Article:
Seeking coefficients of the superfunction of an analytic function
Preliminaries: Assume an analytic function defined by a power series without constant term:
f(x)=
for plaintextwriting I use also the easier notation f(x)=a x + b x^{2} + c x^{3}+…
Use of matrices for functional composition: Composition and selfcomposition of analytic functions can be expressed elegantly using a matrix notation (also known as Bell/Carlemanmatrix). Consider the vectorial representation of f(x) as the dotproduct of a vector V(x) = [1, x, x2, x3,…] containing the powers of x and another vector, A_{1} , containing the coefficients, such that
V(x)~ * A_{1} = 1*a_{0} + x*a_{1} + x2*a_{2} + … = f(x)
The idea of composition/iteration of functions can then be expressed if we collect all vectors A_{k} into a matrix, where the A_{k} are defined that V(x)*A_{k} = f(x)k or said differently, that the generating function for A_{k} is f(x)k . Denote such a matrix A = [A_{0}, A_{1}, A_{2}, A_{3},…] and we will have
V(x) ~ * A = [1, x, x2, x3,…] * A = [1, f(x), f(x)2, f(x)3,…] = V(f(x))~
Because the "input" and the "output" of that matrixformula have the same type (a vector containing the consecutive powers of its parameter x, I call this a "vandermondevector") we can express iteration simply
V(x)~ * A = V(f(x))~
V(f(x))~ * A = V(f(f(x)) ~
and as long as the matrixproducts A*A , A*A*A do not run into singularities we can even write
V(x)~ * Ah = V(f°h(x))~
where f°h is the h'th iterate of f.
For analytic functions having no constant term, as for instance exp(x)1 , that matrices are lower triangular, the matrixpowers do not introduce singularities (each inner product has finitely many terms) and they even allow fractional powers and thus fractional iterates of the associated function.
For compactness of notation I introduce the symbolic notation for a power divided by the agreeing factorial: 
Then the Bellmatrix A for a general analytic function f without constant term has infinite size, ist triangular and its topleft segment begins with
(The top row includes a factorial which must be multiplied to each entry of the column.) Here the sum of the exponents agree to the columnindex, and the sum of exponent*index of each productterm agrees with the rowindex. It is just a complete partinioning scheme.
Example: the entry a_{3}°1a_{2}°2 is in column 3 because the sum of the exponents is 1+2=3, and it is in row 7 because exponents and indexes give 3*1 +2*2 = 7 . All combinations giving 3 and 7 this way are summands of that matrixentry.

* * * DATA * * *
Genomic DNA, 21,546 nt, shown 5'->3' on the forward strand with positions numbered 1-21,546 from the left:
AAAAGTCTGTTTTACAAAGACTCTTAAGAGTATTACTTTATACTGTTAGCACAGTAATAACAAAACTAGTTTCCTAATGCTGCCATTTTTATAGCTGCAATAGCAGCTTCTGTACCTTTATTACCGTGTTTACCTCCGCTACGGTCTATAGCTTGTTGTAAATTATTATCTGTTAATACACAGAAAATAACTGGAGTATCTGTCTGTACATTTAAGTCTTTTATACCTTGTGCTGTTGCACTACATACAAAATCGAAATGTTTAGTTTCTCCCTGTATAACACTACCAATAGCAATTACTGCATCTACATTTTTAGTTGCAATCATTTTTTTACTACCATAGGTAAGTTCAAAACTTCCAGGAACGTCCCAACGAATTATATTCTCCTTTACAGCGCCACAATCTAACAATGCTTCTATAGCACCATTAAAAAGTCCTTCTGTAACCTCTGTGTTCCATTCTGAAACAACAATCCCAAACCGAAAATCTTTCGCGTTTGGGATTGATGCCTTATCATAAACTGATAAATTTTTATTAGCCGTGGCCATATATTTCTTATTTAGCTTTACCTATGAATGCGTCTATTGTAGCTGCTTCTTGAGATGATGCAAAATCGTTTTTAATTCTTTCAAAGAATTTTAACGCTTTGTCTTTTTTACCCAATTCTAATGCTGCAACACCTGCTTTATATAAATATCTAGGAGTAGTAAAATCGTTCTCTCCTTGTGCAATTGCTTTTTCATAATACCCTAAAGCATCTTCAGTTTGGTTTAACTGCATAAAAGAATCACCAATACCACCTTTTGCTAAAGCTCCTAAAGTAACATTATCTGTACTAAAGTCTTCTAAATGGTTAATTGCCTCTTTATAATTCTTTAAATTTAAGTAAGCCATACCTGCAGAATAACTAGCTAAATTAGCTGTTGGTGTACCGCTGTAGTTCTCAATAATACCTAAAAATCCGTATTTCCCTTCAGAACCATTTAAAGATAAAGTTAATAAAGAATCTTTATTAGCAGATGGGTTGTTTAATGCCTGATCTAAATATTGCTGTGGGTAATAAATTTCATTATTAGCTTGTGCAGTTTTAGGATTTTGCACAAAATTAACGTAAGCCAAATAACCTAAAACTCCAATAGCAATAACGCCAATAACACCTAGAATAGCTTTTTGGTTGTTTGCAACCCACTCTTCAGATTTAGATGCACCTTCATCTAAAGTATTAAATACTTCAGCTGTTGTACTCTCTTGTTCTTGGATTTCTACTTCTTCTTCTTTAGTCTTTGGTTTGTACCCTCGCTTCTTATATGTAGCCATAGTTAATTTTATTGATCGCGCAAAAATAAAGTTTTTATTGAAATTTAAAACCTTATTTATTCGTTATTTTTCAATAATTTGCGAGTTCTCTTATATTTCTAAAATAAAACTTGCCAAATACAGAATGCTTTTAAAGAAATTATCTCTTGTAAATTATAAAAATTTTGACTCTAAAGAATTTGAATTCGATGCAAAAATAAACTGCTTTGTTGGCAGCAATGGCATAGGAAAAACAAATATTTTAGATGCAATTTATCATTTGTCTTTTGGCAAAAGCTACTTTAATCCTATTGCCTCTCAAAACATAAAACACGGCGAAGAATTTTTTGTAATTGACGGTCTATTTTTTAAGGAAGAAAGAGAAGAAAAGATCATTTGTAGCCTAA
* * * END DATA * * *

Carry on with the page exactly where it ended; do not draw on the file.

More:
For easier reading written out in consecutive letters f(x)=ax + bx2 + cx3 + …
Application to the expfunction: applied this to the exponential function requires
1! a = 2! b = 3! c = 4! d … = 1 and f(x) = exp(x)1 .
Then we have
Note, that the resulting entries are just factorially scaled Stirlingnumbers 2^{nd} kind.
We check one element:
A_{4,2} = (1/3! + (1/2!)²/2!)*2! = 1/3 + (1/2!)² = 7/12 = stirling2(4,2)*2!/4!
Further, we want this matrix to be the Bellmatrix for f(x)=tx –1 = exp(u*x) –1 for some base t other than e so we have to premultiply each row by a power of log(t) (which we call u):
A_{t}=
The coefficients of the superfunction
The matrix of eigenvectors: What we're discussing in the MOthread is the explicite description of the coefficients of the power series of the superfunction of exp(x) such that F(1+h) = exp(F(h))) . The expression for the linearizing function in Schröder's groundsetting article uses the infinite iterate as a limit to compute the coefficients of the powerseries for the "schröderfunction". This is exactly the same functionality which is captured by the matrix of eigenvectors of a diagonalizable matrix: the matrix of eigenvectors can be seen as a scaled version of the infinite power of the diagonalizable matrix. Thus the diagonalization provides us with the coefficients for the powerseries of the Schröderfunction for regular iteration.
We have to determine the eigenmatrix W such that
W^{1 }* D * W = A_{t}
and D is diagonal and contains the eigenvalues. For triangular matrices the eigenvalues are just the entries of the diagonal, so the the process of determining the eigenmatrix W (also normed to have diagonal 1) is very simple and straightforward. See the following Pari/GPcode:
{ EigenW(A) =
local(W, dim); \\ diagonalization of a lower triangular matrix
dim = rows(A);
W = matid(dim); \\ note that in
Pari/GP the row/colindexes begin at 1
for(r = 2,dim,
forstep(c = r1,1,1,
W[r,c] = sum(k = 0,r1c,
W[r,rk] * A[rk,c]) / (A[r,r] – A[c,c]) ))
return([W^1,diag(A),W]); } \\ return
all three matrices
Example: the computation of the topleft segment of W according to EigenW(A): (using onelevel of recursion)
1 










1*A_{2,1} 




1*A_{3,1}+W_{3,2}*A_{2,1} 
1*A_{3,2} 



1*A_{4,1}+W_{4,3}*A_{3,1}+W_{4,2}*A_{2,1} 
1*A_{4,2}+W_{4,3}*A_{3,2} 
1*A_{4,3} 

Removing recursion: This definition contains recursion, but it is not deep and easily removeable.
Example entry W_{4,1}: After expanding the recursive references W_{4,1} is explicitely:
It may be helpful to make a common denominator and expand the resulting numerator to possibly see a more closedform pattern.
Also we may introduce the current parameter u (the log of the base t here) and its powers into the formula:
Now expand the remaining references A_{r,c} in the numerator. For the tx –1 – function these are just the factorially scaled Stirling numbers 2^{nd}kind and the appropriate power of log(t) ( =u ):
where s_{r,c} = stirling2_{r,c}*c!/r!
Even more explicite we could use the detailed decompositions of the A_{r,c} by factorials:
Everything expanded and like powers of u collected:
Here we see the four coefficients of your list in the fourth row: (6,6,5,1)
Gottfried Helms, 8.3.2011